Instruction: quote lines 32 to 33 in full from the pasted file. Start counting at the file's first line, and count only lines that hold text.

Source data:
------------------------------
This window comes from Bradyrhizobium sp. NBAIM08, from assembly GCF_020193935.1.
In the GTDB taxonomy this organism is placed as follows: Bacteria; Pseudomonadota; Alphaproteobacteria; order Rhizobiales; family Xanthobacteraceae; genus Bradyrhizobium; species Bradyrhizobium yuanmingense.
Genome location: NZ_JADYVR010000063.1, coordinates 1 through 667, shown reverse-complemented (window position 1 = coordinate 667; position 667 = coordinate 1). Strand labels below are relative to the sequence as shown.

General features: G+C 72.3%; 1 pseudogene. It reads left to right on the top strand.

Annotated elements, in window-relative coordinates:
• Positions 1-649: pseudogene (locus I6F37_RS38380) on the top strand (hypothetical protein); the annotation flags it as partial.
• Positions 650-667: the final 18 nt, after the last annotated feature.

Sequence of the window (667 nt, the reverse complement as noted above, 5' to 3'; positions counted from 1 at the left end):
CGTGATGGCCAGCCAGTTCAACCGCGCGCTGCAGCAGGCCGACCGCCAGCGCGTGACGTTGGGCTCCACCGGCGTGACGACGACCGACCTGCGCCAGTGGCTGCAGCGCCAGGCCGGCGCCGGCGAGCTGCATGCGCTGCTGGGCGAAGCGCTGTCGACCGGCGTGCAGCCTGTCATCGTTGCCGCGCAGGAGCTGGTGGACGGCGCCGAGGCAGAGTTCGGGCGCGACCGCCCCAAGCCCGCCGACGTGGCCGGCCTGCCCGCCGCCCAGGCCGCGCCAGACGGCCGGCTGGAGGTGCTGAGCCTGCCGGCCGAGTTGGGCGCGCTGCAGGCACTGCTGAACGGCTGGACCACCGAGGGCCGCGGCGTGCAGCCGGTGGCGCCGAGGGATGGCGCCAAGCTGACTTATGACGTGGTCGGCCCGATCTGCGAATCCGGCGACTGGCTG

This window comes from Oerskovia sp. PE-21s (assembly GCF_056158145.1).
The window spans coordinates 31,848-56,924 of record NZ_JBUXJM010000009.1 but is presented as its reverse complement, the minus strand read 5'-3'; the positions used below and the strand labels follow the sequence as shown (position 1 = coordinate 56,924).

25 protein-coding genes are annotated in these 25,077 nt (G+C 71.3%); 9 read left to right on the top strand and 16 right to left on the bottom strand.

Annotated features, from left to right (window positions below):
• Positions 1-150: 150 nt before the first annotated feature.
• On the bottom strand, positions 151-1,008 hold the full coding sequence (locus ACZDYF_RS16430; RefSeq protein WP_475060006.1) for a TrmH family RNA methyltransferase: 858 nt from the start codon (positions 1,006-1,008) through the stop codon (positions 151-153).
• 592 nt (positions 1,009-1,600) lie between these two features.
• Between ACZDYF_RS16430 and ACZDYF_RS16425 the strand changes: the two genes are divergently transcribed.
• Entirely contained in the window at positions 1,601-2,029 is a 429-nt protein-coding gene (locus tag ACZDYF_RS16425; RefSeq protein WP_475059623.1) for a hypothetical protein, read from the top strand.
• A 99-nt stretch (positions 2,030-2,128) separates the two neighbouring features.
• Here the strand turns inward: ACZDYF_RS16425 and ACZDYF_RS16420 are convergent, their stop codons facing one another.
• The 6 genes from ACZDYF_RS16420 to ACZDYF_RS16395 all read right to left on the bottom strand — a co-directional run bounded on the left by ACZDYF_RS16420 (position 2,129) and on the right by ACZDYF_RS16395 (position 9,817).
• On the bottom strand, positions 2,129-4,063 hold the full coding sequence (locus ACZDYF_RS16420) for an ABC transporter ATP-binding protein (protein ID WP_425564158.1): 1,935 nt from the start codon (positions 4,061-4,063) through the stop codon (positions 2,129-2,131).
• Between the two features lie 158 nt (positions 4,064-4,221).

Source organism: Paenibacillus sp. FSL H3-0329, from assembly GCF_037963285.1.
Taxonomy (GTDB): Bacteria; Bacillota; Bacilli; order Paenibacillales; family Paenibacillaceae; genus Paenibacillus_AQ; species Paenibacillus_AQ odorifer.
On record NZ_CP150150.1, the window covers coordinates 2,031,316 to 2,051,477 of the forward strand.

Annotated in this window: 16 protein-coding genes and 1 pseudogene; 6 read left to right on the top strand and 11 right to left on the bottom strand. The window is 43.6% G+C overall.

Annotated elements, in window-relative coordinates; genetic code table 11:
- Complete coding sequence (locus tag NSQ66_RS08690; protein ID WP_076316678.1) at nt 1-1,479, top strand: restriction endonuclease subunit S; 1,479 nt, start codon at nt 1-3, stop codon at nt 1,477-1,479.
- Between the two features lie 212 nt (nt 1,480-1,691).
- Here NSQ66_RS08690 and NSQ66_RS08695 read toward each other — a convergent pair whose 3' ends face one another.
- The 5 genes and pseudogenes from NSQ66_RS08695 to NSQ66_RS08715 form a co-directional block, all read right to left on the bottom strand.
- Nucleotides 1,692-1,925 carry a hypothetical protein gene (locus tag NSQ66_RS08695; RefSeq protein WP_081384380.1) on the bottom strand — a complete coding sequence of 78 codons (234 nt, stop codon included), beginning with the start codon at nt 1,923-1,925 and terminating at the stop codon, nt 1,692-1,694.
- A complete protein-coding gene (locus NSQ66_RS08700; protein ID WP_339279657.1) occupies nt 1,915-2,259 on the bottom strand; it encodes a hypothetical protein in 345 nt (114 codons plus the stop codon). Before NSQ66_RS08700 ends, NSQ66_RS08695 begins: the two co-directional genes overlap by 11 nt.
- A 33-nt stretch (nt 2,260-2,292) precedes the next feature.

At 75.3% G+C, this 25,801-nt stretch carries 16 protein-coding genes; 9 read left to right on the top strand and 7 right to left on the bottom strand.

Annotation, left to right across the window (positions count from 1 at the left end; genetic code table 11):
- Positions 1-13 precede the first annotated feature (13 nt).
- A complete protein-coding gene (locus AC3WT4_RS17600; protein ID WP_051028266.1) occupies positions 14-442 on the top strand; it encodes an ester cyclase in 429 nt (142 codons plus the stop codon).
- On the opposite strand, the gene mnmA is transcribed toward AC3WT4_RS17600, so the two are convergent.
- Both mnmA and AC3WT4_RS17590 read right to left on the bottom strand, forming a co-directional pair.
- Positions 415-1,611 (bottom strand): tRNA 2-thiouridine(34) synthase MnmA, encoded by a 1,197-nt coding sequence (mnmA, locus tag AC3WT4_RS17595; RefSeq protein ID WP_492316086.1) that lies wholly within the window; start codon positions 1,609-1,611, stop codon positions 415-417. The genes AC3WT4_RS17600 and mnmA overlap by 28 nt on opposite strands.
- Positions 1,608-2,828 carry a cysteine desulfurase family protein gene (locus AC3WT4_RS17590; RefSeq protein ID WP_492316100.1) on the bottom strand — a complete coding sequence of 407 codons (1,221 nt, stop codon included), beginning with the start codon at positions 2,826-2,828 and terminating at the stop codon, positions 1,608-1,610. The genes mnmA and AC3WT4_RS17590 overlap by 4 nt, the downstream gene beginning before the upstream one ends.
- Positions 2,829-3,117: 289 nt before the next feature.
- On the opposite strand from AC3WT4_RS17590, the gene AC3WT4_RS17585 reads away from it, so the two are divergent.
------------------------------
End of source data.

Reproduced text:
- The 5 genes and pseudogenes from NSQ66_RS08695 to NSQ66_RS08715 form a co-directional block, all read right to left on the bottom strand.
- Nucleotides 1,692-1,925 carry a hypothetical protein gene (locus tag NSQ66_RS08695; RefSeq protein WP_081384380.1) on the bottom strand — a complete coding sequence of 78 codons (234 nt, stop codon included), beginning with the start codon at nt 1,923-1,925 and terminating at the stop codon, nt 1,692-1,694.